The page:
Why #MeToo Is Not About Sex, but Money

Teresa Ghilarducci Ph.D.

People without financial resources can be exploited: women are at more risk.

Sometimes libido explains why a tumescent male boss or coworker flirts, alludes, presses in too far and too often, but most of the time the display is explained by power and money.

In the #metoo moment, a man explained that men have had a biological sex drive from the beginning of time. And that drive is good for the species. The man, an expert, I believe he said he has a psychology degree, further explained that if an appropriate potential female mate is nearby, a man may naturally approach her sexually. He concluded, most of the time the men mean no harm.

I understand. Since the beginning of time, women need to eat—which is good for the species—but I don’t take my coworkers’ sandwiches.

Money, not sex, is at the root of #metoo.

The charged discussion about sexual harassment in the workplace has laid bare the
vital issue of female empowerment. Women’s physical and economic vulnerability
has been exposed in a new way. As we consider the root causes of some men using their economic positions at work to metaphorically take our sandwiches, and literally proposition, tease, dismiss, and belittle women who may subordinate, imbalances in financial security that make it harder for women to stand up for their rights in the workplace (and at home) will be front and center.

The gender wage gap, slower job advancement opportunities, the growing number
of women who are main breadwinners, and the fact that women take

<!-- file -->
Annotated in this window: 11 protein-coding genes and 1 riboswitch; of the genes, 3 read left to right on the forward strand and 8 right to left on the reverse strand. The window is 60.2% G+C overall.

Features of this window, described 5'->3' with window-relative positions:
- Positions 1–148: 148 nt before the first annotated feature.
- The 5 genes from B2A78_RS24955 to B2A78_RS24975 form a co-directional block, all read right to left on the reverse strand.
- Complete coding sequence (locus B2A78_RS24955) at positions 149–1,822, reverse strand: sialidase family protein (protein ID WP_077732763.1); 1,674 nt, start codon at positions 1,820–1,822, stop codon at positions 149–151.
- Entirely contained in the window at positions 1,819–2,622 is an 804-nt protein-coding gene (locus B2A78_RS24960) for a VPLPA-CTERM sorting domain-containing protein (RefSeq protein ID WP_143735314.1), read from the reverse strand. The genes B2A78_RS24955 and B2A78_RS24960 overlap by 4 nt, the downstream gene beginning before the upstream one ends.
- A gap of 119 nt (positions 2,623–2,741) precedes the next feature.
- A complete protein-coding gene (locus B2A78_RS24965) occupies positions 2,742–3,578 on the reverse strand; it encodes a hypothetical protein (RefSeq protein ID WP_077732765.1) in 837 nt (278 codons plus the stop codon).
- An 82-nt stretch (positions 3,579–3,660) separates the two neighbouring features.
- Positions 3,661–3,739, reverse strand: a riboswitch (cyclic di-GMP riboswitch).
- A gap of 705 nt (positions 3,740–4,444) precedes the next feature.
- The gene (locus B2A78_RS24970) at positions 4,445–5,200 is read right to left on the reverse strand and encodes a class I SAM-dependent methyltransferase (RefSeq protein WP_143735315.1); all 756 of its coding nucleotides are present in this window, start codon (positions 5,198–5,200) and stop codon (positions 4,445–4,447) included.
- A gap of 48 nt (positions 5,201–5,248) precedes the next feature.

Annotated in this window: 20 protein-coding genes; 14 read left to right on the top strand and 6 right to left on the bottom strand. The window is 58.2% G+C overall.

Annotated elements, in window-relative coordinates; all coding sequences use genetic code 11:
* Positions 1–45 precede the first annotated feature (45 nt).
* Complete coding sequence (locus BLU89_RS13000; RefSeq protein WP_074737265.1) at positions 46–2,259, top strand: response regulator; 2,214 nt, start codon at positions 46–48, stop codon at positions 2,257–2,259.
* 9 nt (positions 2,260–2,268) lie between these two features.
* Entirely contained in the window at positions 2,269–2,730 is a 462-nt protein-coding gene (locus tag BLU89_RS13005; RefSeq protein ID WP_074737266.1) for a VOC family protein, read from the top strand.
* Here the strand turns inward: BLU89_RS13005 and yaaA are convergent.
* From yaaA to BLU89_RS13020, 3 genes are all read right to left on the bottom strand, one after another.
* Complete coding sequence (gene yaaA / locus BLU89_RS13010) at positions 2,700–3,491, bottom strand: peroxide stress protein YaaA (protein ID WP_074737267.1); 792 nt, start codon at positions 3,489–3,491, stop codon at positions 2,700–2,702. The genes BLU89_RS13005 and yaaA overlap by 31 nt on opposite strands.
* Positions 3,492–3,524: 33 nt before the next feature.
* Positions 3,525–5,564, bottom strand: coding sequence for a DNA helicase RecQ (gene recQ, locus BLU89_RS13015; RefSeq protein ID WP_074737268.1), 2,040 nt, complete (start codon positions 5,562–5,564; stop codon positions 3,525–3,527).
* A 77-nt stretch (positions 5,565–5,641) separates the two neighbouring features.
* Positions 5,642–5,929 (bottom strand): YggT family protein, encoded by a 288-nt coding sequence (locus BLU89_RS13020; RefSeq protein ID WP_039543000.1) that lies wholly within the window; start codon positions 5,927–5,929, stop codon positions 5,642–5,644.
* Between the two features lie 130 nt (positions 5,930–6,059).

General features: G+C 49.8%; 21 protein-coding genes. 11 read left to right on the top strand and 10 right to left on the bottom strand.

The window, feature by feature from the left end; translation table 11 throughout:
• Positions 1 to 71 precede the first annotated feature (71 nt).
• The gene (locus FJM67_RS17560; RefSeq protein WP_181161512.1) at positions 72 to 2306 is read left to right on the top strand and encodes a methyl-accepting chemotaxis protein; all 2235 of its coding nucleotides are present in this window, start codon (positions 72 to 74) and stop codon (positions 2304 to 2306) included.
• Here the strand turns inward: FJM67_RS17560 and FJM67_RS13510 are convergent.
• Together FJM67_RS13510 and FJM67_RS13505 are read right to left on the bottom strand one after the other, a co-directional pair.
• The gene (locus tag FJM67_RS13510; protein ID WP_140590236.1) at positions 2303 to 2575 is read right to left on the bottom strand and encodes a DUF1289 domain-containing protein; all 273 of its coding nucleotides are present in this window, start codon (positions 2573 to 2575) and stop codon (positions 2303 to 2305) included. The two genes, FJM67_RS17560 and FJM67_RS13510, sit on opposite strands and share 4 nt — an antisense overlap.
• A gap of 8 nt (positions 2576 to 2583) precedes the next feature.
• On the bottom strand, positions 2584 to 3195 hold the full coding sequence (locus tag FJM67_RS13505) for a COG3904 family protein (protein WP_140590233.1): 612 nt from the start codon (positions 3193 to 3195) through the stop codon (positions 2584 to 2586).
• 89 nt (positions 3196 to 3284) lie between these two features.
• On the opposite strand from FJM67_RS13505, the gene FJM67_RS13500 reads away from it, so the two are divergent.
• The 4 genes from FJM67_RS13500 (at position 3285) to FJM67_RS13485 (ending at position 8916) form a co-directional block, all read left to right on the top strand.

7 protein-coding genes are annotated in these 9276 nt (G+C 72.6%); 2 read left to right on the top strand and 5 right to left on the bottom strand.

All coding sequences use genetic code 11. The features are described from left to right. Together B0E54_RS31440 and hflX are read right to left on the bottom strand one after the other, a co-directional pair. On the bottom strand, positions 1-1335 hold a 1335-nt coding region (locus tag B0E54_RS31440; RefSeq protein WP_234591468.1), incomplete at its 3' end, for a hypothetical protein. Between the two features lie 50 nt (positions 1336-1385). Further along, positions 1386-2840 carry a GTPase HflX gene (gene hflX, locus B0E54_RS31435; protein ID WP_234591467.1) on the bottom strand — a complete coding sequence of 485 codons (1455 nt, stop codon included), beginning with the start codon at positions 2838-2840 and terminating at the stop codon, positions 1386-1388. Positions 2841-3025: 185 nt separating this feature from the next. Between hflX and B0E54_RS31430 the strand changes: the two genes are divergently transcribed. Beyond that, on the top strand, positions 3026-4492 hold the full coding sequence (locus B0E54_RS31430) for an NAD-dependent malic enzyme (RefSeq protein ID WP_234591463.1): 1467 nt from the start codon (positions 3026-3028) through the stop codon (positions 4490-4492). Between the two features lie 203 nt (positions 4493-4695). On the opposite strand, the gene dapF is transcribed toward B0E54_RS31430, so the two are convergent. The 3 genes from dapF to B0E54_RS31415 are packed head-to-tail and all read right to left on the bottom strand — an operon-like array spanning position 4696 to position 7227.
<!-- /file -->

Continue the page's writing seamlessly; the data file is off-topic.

a disproportionate role caring for children and elderly parents are some of the
factors that put women’s economic futures especially at risk. And without a secure
economic future, women workers are susceptible to having to silently endure abuse
in order to keep their jobs.

Changing men’s attitudes—whether they are perpetrators or bystanders—about
appropriate workplace behavior will not adequately meet the #metoo moment.

More women need more long-term financial security to be better protected.

A good job is a place to start, but there are other steps to take including more
generous paid leave policies, stronger equal pay protections, better access to career advancement, and affordable health care, and measures to make women less vulnerable in old age.

Though young women get hit on most, older women in certain occupations—such as service—are not immune. Without a pension, and knowing women face intense age discrimination, women may tolerate lewd comments and groping from a boss.

For many women, being old and poor is a dominant worry. Worse, women are
much more likely to say that no one will take care of them when they are feeble and
are more likely to waive off expense care and life saving measure because they
worry about the expense and burden on their families. It doesn’t have to be this way.

An expanded fair pension system would go a long way to better insulating women from the power imbalances in the workplace. And with greater economic security, comes a greater ability to stand up to the men with power over them.

 

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